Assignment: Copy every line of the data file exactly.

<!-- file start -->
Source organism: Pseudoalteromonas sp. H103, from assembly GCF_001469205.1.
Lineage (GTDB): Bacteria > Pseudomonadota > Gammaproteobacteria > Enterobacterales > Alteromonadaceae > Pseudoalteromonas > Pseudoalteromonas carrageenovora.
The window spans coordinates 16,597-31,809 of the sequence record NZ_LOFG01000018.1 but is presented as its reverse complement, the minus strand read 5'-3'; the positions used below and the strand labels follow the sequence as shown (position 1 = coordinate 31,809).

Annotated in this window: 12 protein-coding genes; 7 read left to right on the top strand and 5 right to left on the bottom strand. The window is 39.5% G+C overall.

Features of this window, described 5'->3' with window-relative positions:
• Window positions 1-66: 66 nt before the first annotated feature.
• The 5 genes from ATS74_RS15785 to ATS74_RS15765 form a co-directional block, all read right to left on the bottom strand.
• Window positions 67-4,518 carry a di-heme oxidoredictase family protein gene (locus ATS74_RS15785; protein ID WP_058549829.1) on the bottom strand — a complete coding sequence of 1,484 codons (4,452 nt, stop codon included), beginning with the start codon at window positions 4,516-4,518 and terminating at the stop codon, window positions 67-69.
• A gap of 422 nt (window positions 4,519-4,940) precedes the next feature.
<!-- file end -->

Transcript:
Source organism: Pseudoalteromonas sp. H103, from assembly GCF_001469205.1.
Lineage (GTDB): Bacteria > Pseudomonadota > Gammaproteobacteria > Enterobacterales > Alteromonadaceae > Pseudoalteromonas > Pseudoalteromonas carrageenovora.
The window spans coordinates 16,597-31,809 of the sequence record NZ_LOFG01000018.1 but is presented as its reverse complement, the minus strand read 5'-3'; the positions used below and the strand labels follow the sequence as shown (position 1 = coordinate 31,809).

Annotated in this window: 12 protein-coding genes; 7 read left to right on the top strand and 5 right to left on the bottom strand. The window is 39.5% G+C overall.

Features of this window, described 5'->3' with window-relative positions:
• Window positions 1-66: 66 nt before the first annotated feature.
• The 5 genes from ATS74_RS15785 to ATS74_RS15765 form a co-directional block, all read right to left on the bottom strand.
• Window positions 67-4,518 carry a di-heme oxidoredictase family protein gene (locus ATS74_RS15785; protein ID WP_058549829.1) on the bottom strand — a complete coding sequence of 1,484 codons (4,452 nt, stop codon included), beginning with the start codon at window positions 4,516-4,518 and terminating at the stop codon, window positions 67-69.
• A gap of 422 nt (window positions 4,519-4,940) precedes the next feature.